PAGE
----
Immigrant neighborhoods of the early twentieth century have commonly been viewed as segregated, homogeneous slums isolated from the larger "American" city. But as Mark Wild demonstrates in this new study of Los Angeles, such districts often nurtured dynamic, diverse environments where residents interacted with individuals of other races and cultures.
In fact, as his engaging account makes clear, between 1900 and 1940 such multiethnic areas mushroomed in Los Angeles. Street Meeting, enriched with oral histories, reminiscences, newspaper reports, and other sources, examines interactions among working-class Mexicans, Chinese, Japanese, Jews, Italians, African Americans, and others, reminding us that Los Angeles has been a multiethnic city since its birth. This study further argues that these ethnic interactions played a crucial role in the urban development of the United States during the early decades of the twentieth century.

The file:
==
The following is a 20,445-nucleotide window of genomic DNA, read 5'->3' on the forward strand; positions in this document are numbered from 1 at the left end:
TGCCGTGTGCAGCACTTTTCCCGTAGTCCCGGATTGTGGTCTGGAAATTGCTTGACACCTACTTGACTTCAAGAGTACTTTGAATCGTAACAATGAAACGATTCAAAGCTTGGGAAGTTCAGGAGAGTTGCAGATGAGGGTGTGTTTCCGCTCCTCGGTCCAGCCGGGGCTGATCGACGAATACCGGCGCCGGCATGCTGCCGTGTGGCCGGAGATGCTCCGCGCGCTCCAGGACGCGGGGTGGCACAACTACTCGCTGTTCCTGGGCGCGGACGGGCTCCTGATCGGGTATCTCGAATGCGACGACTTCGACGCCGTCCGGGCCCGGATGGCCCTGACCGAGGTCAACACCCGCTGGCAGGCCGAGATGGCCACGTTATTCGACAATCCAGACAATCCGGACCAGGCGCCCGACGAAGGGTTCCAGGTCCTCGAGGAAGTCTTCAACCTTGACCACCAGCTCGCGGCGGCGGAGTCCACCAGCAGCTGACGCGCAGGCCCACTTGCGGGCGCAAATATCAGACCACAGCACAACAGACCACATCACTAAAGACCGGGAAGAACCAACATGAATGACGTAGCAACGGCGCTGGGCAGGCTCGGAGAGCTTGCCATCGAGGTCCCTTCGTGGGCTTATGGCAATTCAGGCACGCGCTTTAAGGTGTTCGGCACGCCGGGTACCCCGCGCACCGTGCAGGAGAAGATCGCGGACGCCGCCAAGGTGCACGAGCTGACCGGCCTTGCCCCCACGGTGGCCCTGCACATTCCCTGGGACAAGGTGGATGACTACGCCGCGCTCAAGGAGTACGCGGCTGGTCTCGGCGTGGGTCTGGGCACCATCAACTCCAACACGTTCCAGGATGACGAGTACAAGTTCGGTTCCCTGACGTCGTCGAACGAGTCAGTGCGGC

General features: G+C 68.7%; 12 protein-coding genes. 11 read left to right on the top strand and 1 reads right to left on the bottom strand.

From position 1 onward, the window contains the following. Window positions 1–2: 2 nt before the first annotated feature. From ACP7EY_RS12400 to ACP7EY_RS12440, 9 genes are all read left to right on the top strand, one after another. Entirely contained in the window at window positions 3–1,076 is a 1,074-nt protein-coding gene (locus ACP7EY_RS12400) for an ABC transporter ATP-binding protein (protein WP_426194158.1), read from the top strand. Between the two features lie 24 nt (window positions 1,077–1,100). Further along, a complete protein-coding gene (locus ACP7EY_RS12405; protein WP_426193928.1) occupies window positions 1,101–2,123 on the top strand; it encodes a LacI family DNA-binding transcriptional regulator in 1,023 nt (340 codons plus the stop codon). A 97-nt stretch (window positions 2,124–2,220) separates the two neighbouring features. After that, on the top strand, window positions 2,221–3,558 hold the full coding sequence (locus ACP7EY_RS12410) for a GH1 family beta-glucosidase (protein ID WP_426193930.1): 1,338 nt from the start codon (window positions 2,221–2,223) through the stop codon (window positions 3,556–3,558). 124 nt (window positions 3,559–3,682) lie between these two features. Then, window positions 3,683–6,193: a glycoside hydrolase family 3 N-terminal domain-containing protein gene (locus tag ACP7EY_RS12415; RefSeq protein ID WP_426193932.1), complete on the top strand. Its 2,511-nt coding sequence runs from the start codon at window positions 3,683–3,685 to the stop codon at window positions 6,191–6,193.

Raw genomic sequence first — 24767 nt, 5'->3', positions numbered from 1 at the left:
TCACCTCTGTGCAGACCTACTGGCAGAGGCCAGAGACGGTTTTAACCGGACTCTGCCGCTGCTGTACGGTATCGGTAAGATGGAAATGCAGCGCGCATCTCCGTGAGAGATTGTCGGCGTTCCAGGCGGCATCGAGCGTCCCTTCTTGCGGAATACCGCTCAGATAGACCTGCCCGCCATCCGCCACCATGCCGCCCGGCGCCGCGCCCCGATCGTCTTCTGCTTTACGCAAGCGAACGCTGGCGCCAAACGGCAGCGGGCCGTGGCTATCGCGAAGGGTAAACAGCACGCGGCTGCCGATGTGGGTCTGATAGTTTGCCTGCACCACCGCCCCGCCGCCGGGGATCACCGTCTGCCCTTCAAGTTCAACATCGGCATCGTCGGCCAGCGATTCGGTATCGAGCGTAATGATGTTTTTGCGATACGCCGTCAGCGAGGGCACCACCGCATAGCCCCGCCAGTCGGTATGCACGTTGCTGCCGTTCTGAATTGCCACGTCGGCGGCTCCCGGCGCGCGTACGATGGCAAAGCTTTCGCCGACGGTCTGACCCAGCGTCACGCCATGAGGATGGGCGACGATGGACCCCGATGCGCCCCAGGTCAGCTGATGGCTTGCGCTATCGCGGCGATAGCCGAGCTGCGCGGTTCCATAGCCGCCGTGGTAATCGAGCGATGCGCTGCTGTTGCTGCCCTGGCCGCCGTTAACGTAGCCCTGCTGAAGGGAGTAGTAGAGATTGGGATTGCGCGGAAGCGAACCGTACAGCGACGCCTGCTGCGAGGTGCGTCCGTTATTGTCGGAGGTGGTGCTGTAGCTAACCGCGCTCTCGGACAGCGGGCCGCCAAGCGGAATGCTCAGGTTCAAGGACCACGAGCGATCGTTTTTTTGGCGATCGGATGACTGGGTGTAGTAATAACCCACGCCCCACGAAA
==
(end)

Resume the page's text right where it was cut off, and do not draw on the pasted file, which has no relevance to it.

|Publisher:||University of California Press|
|Edition description:||First Edition|
|Product dimensions:||6.00(w) x 1.25(h) x 9.00(d)|
About the Author
Mark Wild is Assistant Professor of History at California State University, Los Angeles.
Table of Contents
List of Illustrations and Tables vii
The Familiarity of "Foreign Quarters": The Central Los Angeles Populace 9
Building the White Spot of America: The Corporate Reconstruction of Ethnoracial Los Angeles 38
The Church of All Nations and the Quest for "Indigenous Immigrant Communities" 62
"So Many Children at Once and So Many Kinds": The World of Central City Children 94
Mixed Couples: Love, Sex, and Marriage across Ethnoracial Lines 121
Preaching to Mixed Crowds: Ethnoracial Coalitions and the Political Culture of Street Speaking 148
The Streets Run Red: The Communist Party and the Resurgence of Coalition Street Politics 176
Conclusion. From Central Neighborhood to Inner City: The Triumph of Corporate Liberal Urbanization 201